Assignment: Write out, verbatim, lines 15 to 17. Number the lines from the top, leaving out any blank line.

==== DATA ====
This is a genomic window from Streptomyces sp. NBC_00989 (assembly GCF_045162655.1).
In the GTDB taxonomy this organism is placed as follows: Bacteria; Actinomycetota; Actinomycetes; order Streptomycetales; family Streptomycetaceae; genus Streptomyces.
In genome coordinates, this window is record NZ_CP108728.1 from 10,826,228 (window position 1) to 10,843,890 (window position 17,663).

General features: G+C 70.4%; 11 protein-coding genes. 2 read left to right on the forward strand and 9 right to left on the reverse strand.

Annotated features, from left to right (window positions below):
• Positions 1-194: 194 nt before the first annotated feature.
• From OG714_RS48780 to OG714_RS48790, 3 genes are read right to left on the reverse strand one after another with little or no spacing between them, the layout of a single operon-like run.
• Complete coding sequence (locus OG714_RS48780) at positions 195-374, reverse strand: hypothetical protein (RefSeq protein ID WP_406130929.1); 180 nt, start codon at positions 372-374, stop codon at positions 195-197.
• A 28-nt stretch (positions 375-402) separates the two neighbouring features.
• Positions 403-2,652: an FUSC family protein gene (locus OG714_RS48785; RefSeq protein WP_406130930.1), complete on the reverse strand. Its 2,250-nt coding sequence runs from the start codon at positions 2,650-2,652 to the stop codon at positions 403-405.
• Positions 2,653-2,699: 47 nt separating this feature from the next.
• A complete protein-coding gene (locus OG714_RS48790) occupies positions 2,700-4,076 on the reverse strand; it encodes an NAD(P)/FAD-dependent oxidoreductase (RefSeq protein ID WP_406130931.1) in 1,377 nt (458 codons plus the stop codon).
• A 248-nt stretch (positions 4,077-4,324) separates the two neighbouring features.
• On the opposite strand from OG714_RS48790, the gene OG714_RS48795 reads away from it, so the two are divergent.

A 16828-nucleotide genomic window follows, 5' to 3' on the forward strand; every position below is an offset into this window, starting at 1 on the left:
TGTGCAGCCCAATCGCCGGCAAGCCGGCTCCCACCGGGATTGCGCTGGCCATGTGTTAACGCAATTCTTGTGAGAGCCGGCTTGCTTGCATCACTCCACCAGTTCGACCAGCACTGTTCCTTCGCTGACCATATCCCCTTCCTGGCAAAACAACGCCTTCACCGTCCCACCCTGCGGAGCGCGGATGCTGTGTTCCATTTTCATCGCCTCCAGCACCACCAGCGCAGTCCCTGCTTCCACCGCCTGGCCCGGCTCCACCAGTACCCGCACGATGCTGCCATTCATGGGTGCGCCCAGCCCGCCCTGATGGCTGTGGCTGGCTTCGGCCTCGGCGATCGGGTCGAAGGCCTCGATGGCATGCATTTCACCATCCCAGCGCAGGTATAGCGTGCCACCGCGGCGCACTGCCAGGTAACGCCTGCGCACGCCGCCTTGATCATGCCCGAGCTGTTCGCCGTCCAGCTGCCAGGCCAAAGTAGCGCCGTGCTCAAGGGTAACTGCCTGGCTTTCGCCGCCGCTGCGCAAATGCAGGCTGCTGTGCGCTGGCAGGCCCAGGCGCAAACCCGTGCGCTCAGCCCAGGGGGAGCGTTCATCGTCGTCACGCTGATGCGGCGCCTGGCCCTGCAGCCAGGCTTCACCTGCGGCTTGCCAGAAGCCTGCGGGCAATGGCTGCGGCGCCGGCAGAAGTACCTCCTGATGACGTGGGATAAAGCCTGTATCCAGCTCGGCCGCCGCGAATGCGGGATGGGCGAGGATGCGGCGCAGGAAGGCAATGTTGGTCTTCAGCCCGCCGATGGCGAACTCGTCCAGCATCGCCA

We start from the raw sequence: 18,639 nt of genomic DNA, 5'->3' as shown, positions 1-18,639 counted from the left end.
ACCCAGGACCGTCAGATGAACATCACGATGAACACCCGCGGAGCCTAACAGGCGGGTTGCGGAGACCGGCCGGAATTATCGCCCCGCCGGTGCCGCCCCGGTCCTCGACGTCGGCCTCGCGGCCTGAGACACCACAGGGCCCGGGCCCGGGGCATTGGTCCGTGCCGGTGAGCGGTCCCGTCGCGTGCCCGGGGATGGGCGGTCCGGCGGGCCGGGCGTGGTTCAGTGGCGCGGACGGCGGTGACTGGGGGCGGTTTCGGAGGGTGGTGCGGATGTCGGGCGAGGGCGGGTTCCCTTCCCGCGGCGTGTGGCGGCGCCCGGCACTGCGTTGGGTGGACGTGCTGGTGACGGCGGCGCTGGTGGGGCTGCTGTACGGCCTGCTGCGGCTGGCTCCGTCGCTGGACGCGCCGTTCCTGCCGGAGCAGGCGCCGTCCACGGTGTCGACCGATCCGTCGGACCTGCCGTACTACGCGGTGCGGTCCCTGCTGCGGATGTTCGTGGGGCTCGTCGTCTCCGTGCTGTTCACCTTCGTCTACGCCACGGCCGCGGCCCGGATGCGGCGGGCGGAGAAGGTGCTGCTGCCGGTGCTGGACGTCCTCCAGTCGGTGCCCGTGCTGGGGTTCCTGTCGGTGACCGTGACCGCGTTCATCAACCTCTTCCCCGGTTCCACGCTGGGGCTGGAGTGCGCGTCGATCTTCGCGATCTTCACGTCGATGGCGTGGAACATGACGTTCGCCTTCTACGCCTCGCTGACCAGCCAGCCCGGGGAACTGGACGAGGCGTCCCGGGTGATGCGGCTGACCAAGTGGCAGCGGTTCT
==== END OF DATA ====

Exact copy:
A 16828-nucleotide genomic window follows, 5' to 3' on the forward strand; every position below is an offset into this window, starting at 1 on the left:
TGTGCAGCCCAATCGCCGGCAAGCCGGCTCCCACCGGGATTGCGCTGGCCATGTGTTAACGCAATTCTTGTGAGAGCCGGCTTGCTTGCATCACTCCACCAGTTCGACCAGCACTGTTCCTTCGCTGACCATATCCCCTTCCTGGCAAAACAACGCCTTCACCGTCCCACCCTGCGGAGCGCGGATGCTGTGTTCCATTTTCATCGCCTCCAGCACCACCAGCGCAGTCCCTGCTTCCACCGCCTGGCCCGGCTCCACCAGTACCCGCACGATGCTGCCATTCATGGGTGCGCCCAGCCCGCCCTGATGGCTGTGGCTGGCTTCGGCCTCGGCGATCGGGTCGAAGGCCTCGATGGCATGCATTTCACCATCCCAGCGCAGGTATAGCGTGCCACCGCGGCGCACTGCCAGGTAACGCCTGCGCACGCCGCCTTGATCATGCCCGAGCTGTTCGCCGTCCAGCTGCCAGGCCAAAGTAGCGCCGTGCTCAAGGGTAACTGCCTGGCTTTCGCCGCCGCTGCGCAAATGCAGGCTGCTGTGCGCTGGCAGGCCCAGGCGCAAACCCGTGCGCTCAGCCCAGGGGGAGCGTTCATCGTCGTCACGCTGATGCGGCGCCTGGCCCTGCAGCCAGGCTTCACCTGCGGCTTGCCAGAAGCCTGCGGGCAATGGCTGCGGCGCCGGCAGAAGTACCTCCTGATGACGTGGGATAAAGCCTGTATCCAGCTCGGCCGCCGCGAATGCGGGATGGGCGAGGATGCGGCGCAGGAAGGCAATGTTGGTCTTCAGCCCGCCGATGGCGAACTCGTCCAGCATCGCCA

We start from the raw sequence: 18,639 nt of genomic DNA, 5'->3' as shown, positions 1-18,639 counted from the left end.